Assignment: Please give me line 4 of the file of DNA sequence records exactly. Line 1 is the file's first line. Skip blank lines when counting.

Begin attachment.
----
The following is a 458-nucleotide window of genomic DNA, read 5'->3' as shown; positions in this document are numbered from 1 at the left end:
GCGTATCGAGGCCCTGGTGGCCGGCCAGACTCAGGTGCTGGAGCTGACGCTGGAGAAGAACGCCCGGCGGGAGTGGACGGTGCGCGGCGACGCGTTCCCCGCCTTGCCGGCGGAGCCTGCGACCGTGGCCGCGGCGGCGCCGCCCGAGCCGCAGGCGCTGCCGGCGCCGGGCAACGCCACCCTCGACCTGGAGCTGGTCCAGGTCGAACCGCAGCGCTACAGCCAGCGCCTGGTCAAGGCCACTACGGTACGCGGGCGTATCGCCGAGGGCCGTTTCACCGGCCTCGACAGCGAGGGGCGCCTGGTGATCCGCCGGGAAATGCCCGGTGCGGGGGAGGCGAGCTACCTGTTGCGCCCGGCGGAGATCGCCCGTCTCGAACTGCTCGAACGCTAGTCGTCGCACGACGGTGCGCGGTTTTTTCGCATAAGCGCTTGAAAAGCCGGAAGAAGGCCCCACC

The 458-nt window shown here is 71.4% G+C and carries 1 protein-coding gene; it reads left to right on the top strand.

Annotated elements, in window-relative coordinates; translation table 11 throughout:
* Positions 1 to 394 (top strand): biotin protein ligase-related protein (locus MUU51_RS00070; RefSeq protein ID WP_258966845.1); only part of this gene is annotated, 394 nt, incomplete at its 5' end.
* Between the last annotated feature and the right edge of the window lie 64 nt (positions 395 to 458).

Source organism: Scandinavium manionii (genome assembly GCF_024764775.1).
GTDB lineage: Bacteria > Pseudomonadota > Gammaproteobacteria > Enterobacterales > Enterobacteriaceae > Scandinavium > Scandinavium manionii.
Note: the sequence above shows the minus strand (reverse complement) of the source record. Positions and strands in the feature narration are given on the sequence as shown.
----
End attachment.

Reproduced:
Annotated elements, in window-relative coordinates; translation table 11 throughout: